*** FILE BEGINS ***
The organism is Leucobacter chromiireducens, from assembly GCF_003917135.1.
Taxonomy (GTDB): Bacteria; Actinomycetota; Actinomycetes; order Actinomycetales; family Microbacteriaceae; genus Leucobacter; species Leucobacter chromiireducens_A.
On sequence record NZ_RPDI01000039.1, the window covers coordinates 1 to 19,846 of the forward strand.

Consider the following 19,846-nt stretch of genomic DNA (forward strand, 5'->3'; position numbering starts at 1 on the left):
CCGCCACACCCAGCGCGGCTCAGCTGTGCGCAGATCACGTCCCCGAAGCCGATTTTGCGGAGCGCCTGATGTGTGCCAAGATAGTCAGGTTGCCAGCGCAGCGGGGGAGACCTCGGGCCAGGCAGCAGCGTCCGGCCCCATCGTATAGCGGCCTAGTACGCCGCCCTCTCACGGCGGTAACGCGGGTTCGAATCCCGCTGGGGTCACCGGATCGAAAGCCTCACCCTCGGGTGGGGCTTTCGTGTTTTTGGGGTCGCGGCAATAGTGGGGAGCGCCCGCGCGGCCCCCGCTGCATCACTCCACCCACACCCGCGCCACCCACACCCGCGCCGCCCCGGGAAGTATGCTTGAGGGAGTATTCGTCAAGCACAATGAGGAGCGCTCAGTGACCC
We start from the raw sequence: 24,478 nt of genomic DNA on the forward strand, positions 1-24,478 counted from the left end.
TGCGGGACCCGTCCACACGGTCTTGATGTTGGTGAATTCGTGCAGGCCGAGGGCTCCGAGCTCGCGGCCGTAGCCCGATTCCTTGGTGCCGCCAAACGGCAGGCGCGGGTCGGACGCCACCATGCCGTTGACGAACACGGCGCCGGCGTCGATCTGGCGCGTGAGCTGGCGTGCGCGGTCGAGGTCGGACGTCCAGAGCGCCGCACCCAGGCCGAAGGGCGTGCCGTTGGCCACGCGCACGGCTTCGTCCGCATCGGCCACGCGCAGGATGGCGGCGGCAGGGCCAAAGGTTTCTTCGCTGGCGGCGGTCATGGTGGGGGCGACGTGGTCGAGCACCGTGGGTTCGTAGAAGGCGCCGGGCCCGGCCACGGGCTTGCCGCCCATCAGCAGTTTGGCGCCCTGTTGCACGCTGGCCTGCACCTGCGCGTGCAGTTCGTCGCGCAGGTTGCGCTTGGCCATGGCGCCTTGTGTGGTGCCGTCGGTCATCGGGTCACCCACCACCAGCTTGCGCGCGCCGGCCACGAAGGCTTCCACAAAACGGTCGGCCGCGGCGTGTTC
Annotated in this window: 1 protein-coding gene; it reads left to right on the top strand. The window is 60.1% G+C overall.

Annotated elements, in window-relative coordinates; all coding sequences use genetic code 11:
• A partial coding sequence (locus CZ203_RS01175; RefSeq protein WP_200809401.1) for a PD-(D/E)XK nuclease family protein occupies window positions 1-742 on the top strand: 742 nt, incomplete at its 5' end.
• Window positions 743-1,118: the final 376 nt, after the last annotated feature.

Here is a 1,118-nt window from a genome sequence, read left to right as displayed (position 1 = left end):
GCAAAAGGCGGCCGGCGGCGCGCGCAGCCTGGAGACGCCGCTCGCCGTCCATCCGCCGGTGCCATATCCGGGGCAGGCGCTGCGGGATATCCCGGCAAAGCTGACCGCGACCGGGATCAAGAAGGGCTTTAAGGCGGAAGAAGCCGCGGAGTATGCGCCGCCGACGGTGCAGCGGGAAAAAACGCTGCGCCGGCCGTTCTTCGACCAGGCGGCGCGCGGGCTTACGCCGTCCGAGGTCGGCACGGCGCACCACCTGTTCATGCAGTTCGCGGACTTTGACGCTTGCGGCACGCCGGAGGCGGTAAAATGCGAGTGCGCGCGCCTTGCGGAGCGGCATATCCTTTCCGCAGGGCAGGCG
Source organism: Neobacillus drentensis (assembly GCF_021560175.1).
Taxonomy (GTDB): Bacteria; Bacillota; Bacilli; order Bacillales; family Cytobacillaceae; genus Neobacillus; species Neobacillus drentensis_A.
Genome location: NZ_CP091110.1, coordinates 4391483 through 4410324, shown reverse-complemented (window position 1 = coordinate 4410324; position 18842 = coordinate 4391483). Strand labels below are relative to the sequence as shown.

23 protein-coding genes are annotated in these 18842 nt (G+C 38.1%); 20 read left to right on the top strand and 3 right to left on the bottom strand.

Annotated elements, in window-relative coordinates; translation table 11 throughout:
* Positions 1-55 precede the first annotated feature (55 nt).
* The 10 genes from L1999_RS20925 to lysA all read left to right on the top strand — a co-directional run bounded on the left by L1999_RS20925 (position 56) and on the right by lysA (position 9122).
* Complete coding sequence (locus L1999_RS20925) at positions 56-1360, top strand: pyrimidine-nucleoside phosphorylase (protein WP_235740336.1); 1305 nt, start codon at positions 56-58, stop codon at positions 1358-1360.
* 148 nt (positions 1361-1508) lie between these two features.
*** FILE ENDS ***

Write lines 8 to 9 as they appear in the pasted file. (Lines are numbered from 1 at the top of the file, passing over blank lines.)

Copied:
Annotated in this window: 1 protein-coding gene; it reads left to right on the top strand. The window is 60.1% G+C overall.

Annotated elements, in window-relative coordinates; all coding sequences use genetic code 11: